Monday, April 30, 2007

Seven Great Ways To Start A Letter

We have had enough entertainment for a while, so here is a technique to help you write better letters, memos or emails. The ideas work whether you use them for business or pleasure.

Seven Great Ways To Start A Letter

Have you ever tried to write a motivating letter and sat there, staring at the blinking cursor, wondering how to get started?

You're not the only one. Getting off on the right foot, with energy and enthusiasm, is always a challenge for novice writers.

Professional copywriters, on the other hand, know that there are countless ways to start a letter. Here are just seven proven techniques that show you how easy it really is.

Let's pretend that you have to write a letter to network security managers offering them a free brochure.

1. Method: Tell them they're special

Example: As a network security professional, you bear a unique responsibility.

2. Method: Tell a story

Example: When Susan Smith walked into her office and looked at the ashen face of her assistant, she instantly knew that someone had taken her network down.

3. Method: Tell them they're facing a difficult challenge

Example: As the person responsible for network security, I know you face some extremely difficult challenges.

4. Method: Shock them with frightening news

Example: Last month over ten Fortune 500 companies suffered intense, repeated denial of service attacks.

5. Method: Soothe them with good news

Example: If you've been worried about hackers cracking your system, and inflicting devastating damage, I've got some good news for you.

6. Method: Make your offer immediately

Example: I'm writing to offer you a free report from Levison Security Services titled "Seven Ways To Improve Network Security Now."

7. Method: Explain that you can help them

Example: As the person responsible for network security, you have some mighty tough problems. I can help you solve them.

and a bonus one...

8. Method: Ask a question

Example: Is a hacker at work, right at this moment, trying to bring down your network?

adapted from THE LEVISON LETTER - visit Ivan's site... he is one of the best copywriters in the world!

The real message here is this... if Method 1 doesn't work, try Method 2, and keep trying until you get one that works.

It's a long the lines of why you and I take rotten photographs, and the professional photographer takes FANTASTIC photos. What's the difference??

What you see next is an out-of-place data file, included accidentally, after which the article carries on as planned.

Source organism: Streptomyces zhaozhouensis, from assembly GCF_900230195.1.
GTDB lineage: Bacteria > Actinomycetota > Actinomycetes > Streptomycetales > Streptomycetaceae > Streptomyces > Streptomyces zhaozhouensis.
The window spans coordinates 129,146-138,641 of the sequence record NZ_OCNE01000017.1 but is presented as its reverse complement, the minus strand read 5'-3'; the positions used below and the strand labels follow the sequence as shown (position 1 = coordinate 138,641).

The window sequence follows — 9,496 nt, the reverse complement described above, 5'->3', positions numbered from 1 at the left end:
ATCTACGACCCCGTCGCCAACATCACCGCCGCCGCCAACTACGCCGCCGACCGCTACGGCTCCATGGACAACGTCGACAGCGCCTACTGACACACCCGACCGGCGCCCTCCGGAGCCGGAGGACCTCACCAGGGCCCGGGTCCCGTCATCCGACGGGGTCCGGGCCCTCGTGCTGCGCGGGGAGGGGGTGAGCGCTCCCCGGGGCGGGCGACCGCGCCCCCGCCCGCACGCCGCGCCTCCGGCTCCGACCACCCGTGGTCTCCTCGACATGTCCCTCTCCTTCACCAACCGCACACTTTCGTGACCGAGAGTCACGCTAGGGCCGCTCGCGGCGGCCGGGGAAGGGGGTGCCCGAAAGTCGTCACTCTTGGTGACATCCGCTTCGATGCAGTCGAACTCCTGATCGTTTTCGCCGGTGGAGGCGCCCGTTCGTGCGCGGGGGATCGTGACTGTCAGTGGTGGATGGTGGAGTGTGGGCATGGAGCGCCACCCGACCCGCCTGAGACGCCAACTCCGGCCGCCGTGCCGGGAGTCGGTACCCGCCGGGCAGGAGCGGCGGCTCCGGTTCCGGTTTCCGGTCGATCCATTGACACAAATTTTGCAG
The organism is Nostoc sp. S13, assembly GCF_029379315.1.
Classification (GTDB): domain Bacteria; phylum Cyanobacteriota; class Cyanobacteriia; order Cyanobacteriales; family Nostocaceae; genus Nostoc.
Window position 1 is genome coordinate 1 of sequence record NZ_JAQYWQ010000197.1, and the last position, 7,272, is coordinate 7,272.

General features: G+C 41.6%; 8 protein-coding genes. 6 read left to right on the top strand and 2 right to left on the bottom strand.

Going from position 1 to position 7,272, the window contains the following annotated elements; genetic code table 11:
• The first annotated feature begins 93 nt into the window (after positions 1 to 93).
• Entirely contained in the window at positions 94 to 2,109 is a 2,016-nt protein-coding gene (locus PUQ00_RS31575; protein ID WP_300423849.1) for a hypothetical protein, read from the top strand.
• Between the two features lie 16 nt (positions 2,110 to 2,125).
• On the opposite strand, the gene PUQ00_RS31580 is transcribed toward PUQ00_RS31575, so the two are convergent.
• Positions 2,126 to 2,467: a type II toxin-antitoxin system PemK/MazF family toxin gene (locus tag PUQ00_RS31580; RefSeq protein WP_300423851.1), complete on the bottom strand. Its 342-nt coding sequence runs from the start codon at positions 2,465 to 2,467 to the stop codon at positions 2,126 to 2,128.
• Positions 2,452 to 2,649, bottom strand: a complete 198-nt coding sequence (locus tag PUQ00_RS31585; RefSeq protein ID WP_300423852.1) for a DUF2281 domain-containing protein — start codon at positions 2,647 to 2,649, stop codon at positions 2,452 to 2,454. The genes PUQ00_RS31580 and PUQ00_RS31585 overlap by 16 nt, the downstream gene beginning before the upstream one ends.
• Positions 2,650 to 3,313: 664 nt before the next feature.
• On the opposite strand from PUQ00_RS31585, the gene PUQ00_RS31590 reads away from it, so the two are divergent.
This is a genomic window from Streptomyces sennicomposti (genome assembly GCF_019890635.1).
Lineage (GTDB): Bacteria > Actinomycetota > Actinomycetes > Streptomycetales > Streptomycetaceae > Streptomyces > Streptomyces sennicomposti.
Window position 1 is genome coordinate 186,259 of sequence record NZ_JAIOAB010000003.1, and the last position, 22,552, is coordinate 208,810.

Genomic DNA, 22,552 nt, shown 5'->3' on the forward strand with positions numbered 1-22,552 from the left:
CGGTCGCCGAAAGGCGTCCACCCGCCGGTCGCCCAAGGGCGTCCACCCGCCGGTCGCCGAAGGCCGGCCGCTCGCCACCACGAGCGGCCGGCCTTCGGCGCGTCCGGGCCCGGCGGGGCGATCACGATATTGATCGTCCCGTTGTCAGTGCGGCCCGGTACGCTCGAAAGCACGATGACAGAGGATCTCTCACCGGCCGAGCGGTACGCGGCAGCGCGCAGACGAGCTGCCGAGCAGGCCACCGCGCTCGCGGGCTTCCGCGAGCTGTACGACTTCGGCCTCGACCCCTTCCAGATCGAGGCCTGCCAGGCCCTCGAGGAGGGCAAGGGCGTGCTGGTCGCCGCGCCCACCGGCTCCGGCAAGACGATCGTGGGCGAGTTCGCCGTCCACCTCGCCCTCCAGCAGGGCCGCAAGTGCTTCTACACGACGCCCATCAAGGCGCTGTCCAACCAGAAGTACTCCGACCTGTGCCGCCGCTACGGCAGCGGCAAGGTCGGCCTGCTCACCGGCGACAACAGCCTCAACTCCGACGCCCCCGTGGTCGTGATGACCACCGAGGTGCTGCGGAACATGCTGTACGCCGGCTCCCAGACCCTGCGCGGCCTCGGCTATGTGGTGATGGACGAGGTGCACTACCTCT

You and I take just 1 snap and hope for the best... the professional takes 10, 20 or 30 shots and PICKS THE BEST!

Tuesday, April 24, 2007

Fun Commercial Products

With winter fast approaching us, the opportunities to do more outdoor activities lessens by the week. Though this isn't necessarily a bad thing in most respects (there are still plenty of enjoyable indoor activities to do) it still does make a game of golf or going to the footy a little more interesting.

Lately I've had a fascination with RC toys and the serious world that accompanies them. This is no longer a pastime for children, but a serious and enjoyable hobby. The cost associated with grabbing one of these however makes you wonder if it is indeed worth it, until I saw this little gem, a Mini RC Helicopter. Electric powered, this tiny little chopper has everything of the more expensive models, but at a fraction of the cost. And the best part? It's designed to be flown indoors! I could get in trouble with this one!

Liam Webb

An Anzac Tribute - Simpson and his Donkey

Jack Simpson Kirkpatrick was born in 1892 at South Shields in the north east of England. He came from a large family, being one of eight children. As a child during his summer holidays he used to work as a donkey-lad on the sands of South Shields. He had a great affinity with animals, in particular donkeys. Later he deserted ship in Australia when he heard of the war with Germany.

Fearing that a deserter might not be accepted into the Australian Army, he dropped Kirkpatrick from his name and enlisted simply as John Simpson.

He was to become Australia’s most famous, and best-loved military hero.